THE SEPTEMBER SIX

'THE LDS CHURCH SANCTIONS SIX PROMINENT SCHOLARS'

Such was an example of the one of the headlines reporting the disciplinary action which covered newspapers throughout the Central Western States of the United States of America, and also reached as far as New York and Washington during the months of September and October 1993.

Relatively old news now - but still indicative of the mainstream Church's move to the restriction of scholarly and strong historical study for its membership.

Why the newspaper headlines? Well, the only reason that these individuals made headline news is that they were prominent scholars - many, many others, hundreds and thousands in fact, have received the same treatment by the mainstream Church, not just in Salt Lake, but throughout the world, but, because in the main, these were not well known, the press, and people in general have not heard of them.

The six prominent scholars mentioned above were as follows:-

1/ D.Michael Quinn -

Historian, and Former B.Y.U. Professor. He has written at least six articles for the "Ensign", and many for the Church owned journal - "B.Y.U. Studies". He is most well known for his extremely competent articles on Church sanctioned plural marriages after the manifesto of 1890.

- EXCOMMUNICATED.

2/ (person who asked to have their name removed from this page) -

Scholar. Noted for his excellent books on Isaiah and the last days.

- EXCOMMUNICATED.

3/ Paul Toscano -

Salt Lake Attorney. Also writer, together with his wife Margaret, of many articles, and a book entitled - "Strangers in Paradox." He spoke at the 1993 Sunstone Symposium and entitled his talk "All is Not Well in Zion: False Teachings of the True Church."

- EXCOMMUNICATED.

4/ Lavina Fielding Anderson -

Editor and writer of the Church published "Ensign"

magazine from 1973 - 1981, prolific author, and compiler of recent events in the Church that she calls "spiritual abuse".

- EXCOMMUNICATED.

5/ Maxine Hanks -

Ardent feminist and editor of a book called "Women and Authority: Re-emerging Mormon Feminism". She has written and spoken extensively on the subject of Heavenly Mother.

- EXCOMMUNICATED.

6/ Lynne Kanavel Whitesides -

President of the Mormon Women's Forum.

- DISFELLOWSHIPPED.

The writer has had an opportunity to talk to Margaret Toscano twice (the most recent being 28th March 1994) since these disciplinary councils took place, and reports now on the situation as it now stands.

Three of the above group felt it necessary to appeal their cases to a higher ecclesiastical court (council). These were: Lavina Fielding Anderson, Paul Toscano and Lynne Whitesides.

Lavina's appeal was unsuccessful; her Stake President visited her and informed her that he had received a letter from the Brethren stating as such, but the letter had instructed him that he wasn't to show Lavina the letter or allow her to have a copy.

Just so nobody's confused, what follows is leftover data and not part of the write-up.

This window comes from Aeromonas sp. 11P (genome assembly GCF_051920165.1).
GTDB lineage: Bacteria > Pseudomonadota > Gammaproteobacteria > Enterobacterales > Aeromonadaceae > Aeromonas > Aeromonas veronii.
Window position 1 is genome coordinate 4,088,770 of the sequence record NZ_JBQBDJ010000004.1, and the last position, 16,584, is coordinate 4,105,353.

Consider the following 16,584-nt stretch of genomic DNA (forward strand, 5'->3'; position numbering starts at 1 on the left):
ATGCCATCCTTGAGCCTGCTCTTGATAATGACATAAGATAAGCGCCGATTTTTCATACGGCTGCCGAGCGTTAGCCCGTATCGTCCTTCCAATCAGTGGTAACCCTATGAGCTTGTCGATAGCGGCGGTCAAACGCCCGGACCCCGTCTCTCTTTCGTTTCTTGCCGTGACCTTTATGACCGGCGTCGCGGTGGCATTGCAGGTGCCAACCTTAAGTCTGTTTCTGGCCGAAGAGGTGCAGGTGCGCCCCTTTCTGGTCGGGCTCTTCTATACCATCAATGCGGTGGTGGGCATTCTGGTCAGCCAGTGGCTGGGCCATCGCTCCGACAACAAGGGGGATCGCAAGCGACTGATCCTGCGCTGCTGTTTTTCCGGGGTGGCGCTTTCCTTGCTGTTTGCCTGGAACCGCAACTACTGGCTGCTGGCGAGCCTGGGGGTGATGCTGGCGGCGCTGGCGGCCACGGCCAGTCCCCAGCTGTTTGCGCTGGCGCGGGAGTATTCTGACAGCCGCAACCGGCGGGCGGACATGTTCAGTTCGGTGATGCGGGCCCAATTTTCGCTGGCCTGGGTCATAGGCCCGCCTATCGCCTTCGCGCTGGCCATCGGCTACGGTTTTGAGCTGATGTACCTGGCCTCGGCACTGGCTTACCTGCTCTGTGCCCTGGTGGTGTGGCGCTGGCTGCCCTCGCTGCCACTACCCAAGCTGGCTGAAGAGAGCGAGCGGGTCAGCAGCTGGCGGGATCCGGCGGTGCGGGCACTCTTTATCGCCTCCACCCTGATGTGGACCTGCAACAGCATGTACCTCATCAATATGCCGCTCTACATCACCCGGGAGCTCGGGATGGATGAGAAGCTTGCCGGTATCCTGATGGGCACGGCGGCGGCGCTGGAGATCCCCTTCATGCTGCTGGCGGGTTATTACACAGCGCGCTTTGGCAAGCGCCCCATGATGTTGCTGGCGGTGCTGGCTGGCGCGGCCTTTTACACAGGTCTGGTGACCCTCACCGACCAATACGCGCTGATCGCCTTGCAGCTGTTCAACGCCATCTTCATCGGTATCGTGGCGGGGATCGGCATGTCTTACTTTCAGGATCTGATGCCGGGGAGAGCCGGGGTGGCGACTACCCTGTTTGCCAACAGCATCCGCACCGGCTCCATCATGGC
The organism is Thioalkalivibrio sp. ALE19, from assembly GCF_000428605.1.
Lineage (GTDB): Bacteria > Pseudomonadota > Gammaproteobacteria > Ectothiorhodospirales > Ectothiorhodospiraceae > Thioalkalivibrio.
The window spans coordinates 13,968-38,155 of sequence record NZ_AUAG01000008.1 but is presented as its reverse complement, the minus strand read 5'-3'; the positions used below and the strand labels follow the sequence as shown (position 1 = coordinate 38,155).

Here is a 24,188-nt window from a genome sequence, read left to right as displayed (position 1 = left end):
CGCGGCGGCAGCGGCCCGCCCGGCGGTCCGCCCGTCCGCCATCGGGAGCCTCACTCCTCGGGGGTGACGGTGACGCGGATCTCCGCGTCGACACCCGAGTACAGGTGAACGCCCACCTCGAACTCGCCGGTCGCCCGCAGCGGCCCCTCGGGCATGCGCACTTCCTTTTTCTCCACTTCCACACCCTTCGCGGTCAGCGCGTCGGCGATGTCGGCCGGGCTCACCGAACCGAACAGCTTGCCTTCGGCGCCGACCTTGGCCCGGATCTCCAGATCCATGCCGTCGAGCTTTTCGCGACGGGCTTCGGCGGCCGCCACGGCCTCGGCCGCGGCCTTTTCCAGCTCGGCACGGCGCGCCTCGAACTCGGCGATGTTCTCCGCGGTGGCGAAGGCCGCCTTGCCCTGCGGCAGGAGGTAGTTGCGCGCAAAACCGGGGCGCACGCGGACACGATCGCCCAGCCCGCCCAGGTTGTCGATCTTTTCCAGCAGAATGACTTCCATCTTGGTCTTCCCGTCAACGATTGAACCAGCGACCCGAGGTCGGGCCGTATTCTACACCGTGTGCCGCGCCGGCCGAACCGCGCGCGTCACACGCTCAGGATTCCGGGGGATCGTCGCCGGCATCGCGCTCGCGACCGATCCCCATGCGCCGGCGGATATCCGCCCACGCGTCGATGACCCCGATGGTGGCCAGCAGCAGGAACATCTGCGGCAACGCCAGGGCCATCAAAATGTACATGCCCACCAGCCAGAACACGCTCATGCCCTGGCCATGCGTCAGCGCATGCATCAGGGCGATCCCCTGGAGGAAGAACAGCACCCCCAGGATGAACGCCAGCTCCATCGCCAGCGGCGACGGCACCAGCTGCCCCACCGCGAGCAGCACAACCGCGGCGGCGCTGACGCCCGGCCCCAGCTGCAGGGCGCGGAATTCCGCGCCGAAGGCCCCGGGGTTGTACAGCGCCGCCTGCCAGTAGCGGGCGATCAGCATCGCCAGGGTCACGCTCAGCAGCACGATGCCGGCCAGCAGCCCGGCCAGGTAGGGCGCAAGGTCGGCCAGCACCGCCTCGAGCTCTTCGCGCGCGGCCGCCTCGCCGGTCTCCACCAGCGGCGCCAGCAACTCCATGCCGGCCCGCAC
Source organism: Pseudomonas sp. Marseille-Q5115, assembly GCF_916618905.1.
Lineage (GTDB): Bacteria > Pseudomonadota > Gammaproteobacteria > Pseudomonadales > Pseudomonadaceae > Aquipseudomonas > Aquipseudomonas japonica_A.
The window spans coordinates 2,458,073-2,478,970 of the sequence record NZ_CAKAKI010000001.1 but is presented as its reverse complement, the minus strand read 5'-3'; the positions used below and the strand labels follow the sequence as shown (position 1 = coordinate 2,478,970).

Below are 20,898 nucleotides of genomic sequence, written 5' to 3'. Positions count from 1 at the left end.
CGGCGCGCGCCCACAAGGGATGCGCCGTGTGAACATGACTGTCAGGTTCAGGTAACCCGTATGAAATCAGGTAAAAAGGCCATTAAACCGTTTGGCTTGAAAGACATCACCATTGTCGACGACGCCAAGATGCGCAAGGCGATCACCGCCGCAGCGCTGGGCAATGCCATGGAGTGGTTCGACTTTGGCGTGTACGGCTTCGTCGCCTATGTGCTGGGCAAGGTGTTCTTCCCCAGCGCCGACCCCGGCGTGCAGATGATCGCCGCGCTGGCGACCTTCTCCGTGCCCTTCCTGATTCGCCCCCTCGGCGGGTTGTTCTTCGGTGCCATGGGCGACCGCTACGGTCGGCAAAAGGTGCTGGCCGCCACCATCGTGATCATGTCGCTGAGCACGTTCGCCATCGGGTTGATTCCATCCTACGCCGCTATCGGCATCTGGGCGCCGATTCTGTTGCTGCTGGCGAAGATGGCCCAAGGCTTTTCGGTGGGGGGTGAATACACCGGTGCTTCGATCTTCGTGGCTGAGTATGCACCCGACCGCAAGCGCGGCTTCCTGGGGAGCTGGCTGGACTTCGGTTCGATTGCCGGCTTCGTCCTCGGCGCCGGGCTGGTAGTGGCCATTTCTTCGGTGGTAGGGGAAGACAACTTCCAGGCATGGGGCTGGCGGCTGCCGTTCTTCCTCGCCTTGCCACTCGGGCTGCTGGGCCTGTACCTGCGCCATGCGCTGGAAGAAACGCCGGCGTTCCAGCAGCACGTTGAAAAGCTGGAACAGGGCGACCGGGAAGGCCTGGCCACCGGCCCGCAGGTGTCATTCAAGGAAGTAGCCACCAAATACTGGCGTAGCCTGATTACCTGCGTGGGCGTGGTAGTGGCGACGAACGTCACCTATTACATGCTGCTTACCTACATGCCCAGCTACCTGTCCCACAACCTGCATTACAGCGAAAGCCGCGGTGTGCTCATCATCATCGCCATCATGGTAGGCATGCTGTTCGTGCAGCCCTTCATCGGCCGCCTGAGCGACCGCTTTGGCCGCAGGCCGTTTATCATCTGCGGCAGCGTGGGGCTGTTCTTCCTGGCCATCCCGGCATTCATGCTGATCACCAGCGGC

Lavina is still attending Church regularly each week and is trying hard to be as active as she is allowed. She is currently writing two books, one being a background and history to the events described above, the other being a list of "case reports" of what she terms "ecclesiastical or spiritual abuse".

Lynne Whitesides appeal was also unsuccessful, (she was disfellowshipped for "conduct unbecoming the laws of the Church") and since her appeal she has been given a list of areas in which the Church feels she needs to repent and change her ways. Two of these rules are that she must agree not to discuss nor talk about Heavenly Mother, and also she must agree not to associate with any others who hold similar views to her own.

Paul Toscano felt strongly that there was legal and ecclesiastical prejudice concerning his Stake Disciplinary Council, as he was informed that Gordon B. Hinckley was involved in arranging that court and having him disciplined. Paul felt therefore unable to appeal to the Quorum of the Twelve, of which Brother Hinckley is a member, and also felt unable to appeal to the First Presidency for the same reason, in addition to knowing that President Benson is unable to physically or mentally understand the intricacies of the situation.

Paul therefore decided to take the advice of the Lord given in the Doctrine and Covenants and to appeal to the General Assembly. Needless to say, his appeal was unsuccessful and was told such by his Stake President. His reply, signed by President Hinckley, was similar to Lavina's, although his Stake President, against the wishes of the letter, decided to let Paul see the reply. The letter said that the Brethren have prayerfully considered his appeal, and have decided to uphold the decision of the Stake Court. They also hoped that he would repent and return to full fellowship, and also asked that he should not be shown the letter, nor be given a copy of it.

The Toscano's are currently not attending meetings at Church, but are strongly involved in a group called the "Mormon Alliance" and are as active as they can be. The are currently asking the Lord to reveal to them what they should do with their lives.

I am not sure what Maxine Hanks is doing at the moment.

Michael Quinn decided that it wasn't worth appealing and so has decided not to. He did not feel a desire even to attend his Disciplinary Council, but wrote a defense instead. In that defense he wrote:-

"I vowed I would never again participate in a process which was designed to punish me for being the messenger of unwanted historical evidence and to intimidate me from further work in Mormon history."

But he did reaffirm his faith that:-

"Jesus is the Christ, that Joseph Smith was God's prophet of the Restoration and that Ezra Taft Benson is the prophet, seer and revelator on the Earth today."

Michael is not attending meetings with the main body of the Church, but is still actively engaged in talking at group meetings outside the Church, and historical research.

In his research Quinn discovered that for a number of years after the 1890 Manifesto, which the Church claims was supposed to stop the practice of plural marriage, a number of prominent Church leaders and others were secretly given permission to take plural wives. Quinn pursued information concerning this subject but found that Church leaders would not allow him to examine some important documents in the First Presidency's vault. In his article, "On Being a Mormon Historian (and its Aftermath)", Michael Quinn wrote the following:-

"President Hinckley telephoned in June 1982 to say that he was sympathetic about a request I had written to obtain access to documents in the First Presidency's vault but that my request could not be granted...